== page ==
Oberthür – Albumblätter, Drei musikalische Skizzen op. 342


10 pages (difficulty 6/7)

The three musical sketches of the collection Albumblätter (Album Leaves) op. 342 are headed by poetic excerpts from the treasury of German romantic poetry. Like most German-speakers of his time, Oberthür was steeped in the verses of the famous poets, the kind that stayed with you forever as your inner life’s steady companion, and which over time became a sort of common folk language. He later also gave much attention to poetry in other languages (mainly French and English) as he became the successful cosmopolitan we remember today from his international publications. For him, the literary transforms on the spot into musical ideas, and off we are on a playful voyage with him.

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Oberthür Albumblätter, Drei musikalische Skizzen op. 342

Oberthur Albumblatter op 342 page 1

So is this what program music is about, as opposed to pure music? In these pieces, I have found that the “trip” can be described as a feeling washing over you, offering a simple but thoroughly enjoyable immersion into 19th century emotion.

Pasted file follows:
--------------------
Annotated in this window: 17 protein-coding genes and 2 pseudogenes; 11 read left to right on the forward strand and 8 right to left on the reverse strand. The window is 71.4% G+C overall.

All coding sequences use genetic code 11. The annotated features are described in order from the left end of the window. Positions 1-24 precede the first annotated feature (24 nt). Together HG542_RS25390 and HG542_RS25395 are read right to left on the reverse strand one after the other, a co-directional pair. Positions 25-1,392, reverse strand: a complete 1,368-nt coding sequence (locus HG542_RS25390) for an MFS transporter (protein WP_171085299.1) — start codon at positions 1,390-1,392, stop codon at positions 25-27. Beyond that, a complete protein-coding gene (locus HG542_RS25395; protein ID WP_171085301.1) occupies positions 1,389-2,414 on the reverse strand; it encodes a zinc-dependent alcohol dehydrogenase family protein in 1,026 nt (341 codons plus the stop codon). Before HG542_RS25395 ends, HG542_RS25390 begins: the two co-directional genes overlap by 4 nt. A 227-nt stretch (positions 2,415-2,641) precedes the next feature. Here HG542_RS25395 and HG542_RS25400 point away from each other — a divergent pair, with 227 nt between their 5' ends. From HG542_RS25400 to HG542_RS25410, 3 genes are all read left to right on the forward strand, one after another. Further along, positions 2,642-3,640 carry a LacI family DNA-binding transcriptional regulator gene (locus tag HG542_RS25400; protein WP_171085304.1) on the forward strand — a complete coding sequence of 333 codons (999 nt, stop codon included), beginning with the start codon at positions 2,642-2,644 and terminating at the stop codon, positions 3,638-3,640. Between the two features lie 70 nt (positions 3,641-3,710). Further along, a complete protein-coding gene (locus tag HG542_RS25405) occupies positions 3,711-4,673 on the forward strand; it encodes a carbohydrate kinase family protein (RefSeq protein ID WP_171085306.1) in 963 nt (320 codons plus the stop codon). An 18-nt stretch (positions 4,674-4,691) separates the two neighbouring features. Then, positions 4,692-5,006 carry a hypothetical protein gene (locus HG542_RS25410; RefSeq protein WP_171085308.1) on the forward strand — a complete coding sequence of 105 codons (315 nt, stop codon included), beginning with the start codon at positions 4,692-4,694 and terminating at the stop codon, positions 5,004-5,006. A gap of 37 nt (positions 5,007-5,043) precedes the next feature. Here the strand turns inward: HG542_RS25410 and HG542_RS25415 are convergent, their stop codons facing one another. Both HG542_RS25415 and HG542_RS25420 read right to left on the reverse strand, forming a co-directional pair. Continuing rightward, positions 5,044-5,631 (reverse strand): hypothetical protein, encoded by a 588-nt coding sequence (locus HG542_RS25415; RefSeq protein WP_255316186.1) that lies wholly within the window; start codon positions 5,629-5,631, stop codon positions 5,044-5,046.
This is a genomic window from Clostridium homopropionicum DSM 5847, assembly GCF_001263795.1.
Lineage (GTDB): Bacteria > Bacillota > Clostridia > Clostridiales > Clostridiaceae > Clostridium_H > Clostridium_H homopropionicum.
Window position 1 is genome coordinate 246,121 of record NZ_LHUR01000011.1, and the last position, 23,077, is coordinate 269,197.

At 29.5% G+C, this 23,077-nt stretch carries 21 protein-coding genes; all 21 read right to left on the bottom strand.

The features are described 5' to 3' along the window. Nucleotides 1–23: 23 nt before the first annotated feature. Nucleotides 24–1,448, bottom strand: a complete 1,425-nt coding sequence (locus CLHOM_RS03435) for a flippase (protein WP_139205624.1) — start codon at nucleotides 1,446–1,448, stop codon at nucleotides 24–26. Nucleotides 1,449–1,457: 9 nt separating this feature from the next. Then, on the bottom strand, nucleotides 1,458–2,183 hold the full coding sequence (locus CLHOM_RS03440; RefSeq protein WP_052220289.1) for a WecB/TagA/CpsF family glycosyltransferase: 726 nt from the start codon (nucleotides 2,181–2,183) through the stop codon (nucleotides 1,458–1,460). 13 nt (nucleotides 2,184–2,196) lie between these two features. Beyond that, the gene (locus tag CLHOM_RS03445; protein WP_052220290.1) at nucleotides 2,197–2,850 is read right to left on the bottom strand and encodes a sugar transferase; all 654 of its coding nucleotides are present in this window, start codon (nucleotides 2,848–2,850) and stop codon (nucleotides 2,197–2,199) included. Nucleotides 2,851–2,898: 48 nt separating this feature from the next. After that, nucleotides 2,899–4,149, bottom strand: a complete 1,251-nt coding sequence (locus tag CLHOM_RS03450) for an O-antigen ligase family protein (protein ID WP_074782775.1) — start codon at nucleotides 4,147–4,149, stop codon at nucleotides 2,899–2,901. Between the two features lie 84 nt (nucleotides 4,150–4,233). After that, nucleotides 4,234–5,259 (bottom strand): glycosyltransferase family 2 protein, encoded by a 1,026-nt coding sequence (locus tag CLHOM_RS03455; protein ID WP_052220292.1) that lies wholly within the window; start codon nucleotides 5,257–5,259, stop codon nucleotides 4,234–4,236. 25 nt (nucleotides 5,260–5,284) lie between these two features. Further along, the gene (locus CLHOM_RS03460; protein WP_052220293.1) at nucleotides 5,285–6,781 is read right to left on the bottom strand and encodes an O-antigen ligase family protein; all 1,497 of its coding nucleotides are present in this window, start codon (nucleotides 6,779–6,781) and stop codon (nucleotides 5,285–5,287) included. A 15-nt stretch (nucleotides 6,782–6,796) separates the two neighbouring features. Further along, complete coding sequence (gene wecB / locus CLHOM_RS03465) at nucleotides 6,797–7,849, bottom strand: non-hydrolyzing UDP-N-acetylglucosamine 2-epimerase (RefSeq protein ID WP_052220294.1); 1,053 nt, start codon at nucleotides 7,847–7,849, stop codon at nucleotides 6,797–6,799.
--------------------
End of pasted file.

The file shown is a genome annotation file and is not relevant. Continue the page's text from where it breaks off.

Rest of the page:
The intro to the first piece, Andante cantabile, intones:

“Sie singen von Lenz und Liebe, von sel’ger gold’ner Zeit.”

The rhythm of Uhland’s poem lands emphatically on the last word, Zeit, giving it a feeling of the infinite being suspended, mirrored in the music – ever so slightly – in the sighing “sliding thumb” chord figures.

“They sing of springtime and love, of a blissful and golden time.”

And that is exactly where the music goes… While the original poem continues wordily, Oberthür stops right there in his tracks, dancing to a tune of unbridled happiness that  moves into all the directions the tonality will allow.

The second piece, Moderato, conveys a more inward mood:

“Höre meiner Laute Klänge
Durch die stille Nacht erzittern.”

These are the first two lines of the 1858 poem Ständchen by Friedrich Marc, literally translated as

“Hear my lute’s ringing tones
Quaking through the quiet night.”

The crisp 6/8 rhythm sets the tone for a scene of utmost calm, covering up the underlying agitation of a wistful heart that wishes to be heard by the beloved.

The third piece, Con moto, first moves along peacefully, faithful to the first sentence of Heinrich Heine’s 1830 poem, which had already been set to music by Mendelssohn (he of “Spring Song” fame) and became famous as a tune for children.

“Leise zieht durch mein Gemüt
Liebliches Geläute.
Klinge kleines Frühlingslied,
Kling hinaus in’s Weite.”

“Quietly roams through my heart
A delightful chiming.
Sound out, little spring song,
Resound into the big wide world.”

Then, moody cross-fingered chords give way to an outright sentimental tune (dolce cantabile) with heightening intensity – that’s the little spring song of the second sentence for you – and their quiet ringing resumes till the last ascent, ending rather abruptly with a quick final cadence.

Dominique Piana                                                                                           New Year 2019



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Weight 1 oz